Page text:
All in all, by oversimplifying and applying reductionist thinking to highly complex issues, you’ve come up with a framework that is going to alienate 99% of your workers. I’m afraid that this article may do more harm than good.

  • Mani Panickar

    A great article to reflect the challenges of our time. I like the computer analogy – more importantly learning never ends with a degree, it has to be sought after- with a drive to innovate and succeed.

  • http://authenticleadershipblog.blogspot.com/ Andrea Derler

    Nice analogy and I partly agree. However, let’s never forget that employee skills are a representation of the organization itself. In other words, the degree to which they align with employer’s PICK requirements shows how much the organization is doing to promote PICK.

    Do they provide the context for excellent PICK? Do their managers and leaders promote and enable it?

    In my study I found that leaders really, really want reliable employees. The problem often doesn’t lie within the employee but in the reciprocity of the expected outcome. More about it on my blog: http://authenticleadershipblog.blogspot.com/2012/09/the-ideal-employee-from-leadership_1320.html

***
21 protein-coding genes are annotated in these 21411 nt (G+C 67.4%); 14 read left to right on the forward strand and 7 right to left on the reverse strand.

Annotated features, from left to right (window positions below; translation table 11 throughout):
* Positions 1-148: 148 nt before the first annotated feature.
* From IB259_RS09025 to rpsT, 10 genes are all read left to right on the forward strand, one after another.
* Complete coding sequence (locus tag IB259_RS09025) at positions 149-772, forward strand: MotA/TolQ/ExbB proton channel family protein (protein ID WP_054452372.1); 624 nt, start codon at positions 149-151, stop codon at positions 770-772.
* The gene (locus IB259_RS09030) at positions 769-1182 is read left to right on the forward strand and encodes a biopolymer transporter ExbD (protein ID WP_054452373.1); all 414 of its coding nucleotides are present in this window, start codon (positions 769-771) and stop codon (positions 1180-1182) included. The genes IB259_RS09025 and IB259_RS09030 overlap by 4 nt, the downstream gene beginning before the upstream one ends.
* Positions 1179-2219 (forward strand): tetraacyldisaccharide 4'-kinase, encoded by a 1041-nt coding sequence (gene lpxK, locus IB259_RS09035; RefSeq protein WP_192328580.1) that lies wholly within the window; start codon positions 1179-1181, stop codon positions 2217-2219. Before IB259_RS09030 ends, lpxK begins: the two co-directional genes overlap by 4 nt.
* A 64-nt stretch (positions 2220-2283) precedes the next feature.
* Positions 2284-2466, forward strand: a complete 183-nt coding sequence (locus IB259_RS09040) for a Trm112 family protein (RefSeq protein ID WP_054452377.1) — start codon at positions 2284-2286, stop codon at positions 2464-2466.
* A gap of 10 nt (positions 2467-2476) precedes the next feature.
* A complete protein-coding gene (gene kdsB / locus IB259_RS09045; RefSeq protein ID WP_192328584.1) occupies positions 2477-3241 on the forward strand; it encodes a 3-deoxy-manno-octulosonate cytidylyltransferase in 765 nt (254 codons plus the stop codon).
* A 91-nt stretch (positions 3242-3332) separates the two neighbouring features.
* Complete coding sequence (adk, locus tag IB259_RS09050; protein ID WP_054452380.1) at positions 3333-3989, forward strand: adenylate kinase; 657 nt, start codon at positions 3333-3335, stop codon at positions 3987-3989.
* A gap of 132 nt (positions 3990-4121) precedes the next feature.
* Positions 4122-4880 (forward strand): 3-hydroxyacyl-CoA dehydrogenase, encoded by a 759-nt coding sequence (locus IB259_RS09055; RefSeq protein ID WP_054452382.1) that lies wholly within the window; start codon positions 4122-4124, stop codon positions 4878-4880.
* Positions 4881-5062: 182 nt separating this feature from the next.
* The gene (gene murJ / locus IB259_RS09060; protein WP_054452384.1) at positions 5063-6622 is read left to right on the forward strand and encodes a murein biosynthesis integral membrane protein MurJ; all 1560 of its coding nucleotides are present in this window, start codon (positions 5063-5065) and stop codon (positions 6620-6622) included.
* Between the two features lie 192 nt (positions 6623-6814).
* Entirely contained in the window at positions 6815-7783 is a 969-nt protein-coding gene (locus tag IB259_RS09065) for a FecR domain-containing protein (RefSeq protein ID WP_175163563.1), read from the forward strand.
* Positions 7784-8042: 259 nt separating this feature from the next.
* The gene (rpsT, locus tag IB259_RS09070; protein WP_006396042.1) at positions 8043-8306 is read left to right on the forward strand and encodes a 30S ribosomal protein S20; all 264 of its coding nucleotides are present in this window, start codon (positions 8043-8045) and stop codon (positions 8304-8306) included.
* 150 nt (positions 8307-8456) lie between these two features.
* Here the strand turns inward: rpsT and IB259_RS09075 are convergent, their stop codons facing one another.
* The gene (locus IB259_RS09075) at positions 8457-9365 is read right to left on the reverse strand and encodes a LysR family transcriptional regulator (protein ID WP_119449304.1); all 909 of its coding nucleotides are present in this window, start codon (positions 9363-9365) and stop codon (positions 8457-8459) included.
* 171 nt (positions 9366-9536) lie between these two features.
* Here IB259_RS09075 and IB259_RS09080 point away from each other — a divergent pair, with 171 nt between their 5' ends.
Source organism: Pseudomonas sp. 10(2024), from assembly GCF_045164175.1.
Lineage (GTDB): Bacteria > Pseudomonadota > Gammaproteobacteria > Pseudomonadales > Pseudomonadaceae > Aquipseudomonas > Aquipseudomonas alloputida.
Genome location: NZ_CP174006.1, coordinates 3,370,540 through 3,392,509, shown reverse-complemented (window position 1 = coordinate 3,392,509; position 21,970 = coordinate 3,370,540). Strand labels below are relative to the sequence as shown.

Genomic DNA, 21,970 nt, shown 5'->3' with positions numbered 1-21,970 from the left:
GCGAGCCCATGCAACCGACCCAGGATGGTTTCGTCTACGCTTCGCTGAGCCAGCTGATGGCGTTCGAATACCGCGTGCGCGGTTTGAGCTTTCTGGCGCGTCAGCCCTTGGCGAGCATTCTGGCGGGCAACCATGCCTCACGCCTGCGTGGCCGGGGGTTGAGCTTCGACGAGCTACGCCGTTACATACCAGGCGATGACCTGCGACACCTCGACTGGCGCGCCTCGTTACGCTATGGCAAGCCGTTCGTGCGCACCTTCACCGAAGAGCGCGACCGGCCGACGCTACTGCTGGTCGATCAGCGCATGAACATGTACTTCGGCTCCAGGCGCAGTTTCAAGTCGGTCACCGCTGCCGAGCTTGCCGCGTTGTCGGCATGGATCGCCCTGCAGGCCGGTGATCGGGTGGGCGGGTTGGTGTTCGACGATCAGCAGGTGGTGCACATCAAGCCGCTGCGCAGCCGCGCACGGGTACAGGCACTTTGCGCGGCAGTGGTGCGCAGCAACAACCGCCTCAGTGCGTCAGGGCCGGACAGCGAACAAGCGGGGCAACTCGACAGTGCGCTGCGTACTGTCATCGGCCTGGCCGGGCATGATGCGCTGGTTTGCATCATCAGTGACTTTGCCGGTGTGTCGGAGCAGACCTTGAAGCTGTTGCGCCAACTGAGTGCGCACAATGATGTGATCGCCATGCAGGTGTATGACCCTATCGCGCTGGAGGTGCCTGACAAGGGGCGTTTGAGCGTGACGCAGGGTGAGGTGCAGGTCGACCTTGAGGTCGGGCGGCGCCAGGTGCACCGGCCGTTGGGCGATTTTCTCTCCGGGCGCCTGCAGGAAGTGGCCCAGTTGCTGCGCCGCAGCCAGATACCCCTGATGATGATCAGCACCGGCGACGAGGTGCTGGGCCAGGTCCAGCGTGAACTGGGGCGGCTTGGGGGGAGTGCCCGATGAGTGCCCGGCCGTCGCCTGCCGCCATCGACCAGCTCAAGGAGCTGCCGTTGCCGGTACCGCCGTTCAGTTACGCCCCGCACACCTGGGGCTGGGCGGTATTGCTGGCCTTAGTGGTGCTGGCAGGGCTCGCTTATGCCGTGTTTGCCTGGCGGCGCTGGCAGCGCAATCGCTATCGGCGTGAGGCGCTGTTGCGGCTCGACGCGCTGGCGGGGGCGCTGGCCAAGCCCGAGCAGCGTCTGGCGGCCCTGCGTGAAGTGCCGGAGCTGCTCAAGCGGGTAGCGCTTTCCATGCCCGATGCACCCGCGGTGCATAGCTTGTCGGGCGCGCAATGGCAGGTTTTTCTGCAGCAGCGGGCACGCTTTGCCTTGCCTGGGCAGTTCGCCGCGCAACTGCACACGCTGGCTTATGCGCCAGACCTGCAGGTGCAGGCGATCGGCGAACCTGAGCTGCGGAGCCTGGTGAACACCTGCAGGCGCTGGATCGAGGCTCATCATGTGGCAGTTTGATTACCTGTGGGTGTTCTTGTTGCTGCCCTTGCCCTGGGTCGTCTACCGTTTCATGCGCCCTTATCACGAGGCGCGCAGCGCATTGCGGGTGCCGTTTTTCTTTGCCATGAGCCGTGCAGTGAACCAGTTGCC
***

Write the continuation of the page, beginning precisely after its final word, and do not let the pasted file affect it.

BTW: I follow your blog and find it very informative. Thank you!

  • Keith Halperin

    @ Andrew: I wish to strongly object to your thoughtful, analytical, and cited-source-based commentary- it is “too high a bar” for many of us to reach. Furthermore, if my fellow article authors and I eliminated “oversimplifying and applying reductionist thinking to highly complex issues,” there would be very little opinion or advice content in ERE at all. For shame, sir! ;)

    Happy Friday,’Crutaz!

    Keith keithsrj@sbcglobal.net

  • John Miraglia

    Thanks Ira. We needed another rational for age discrimination.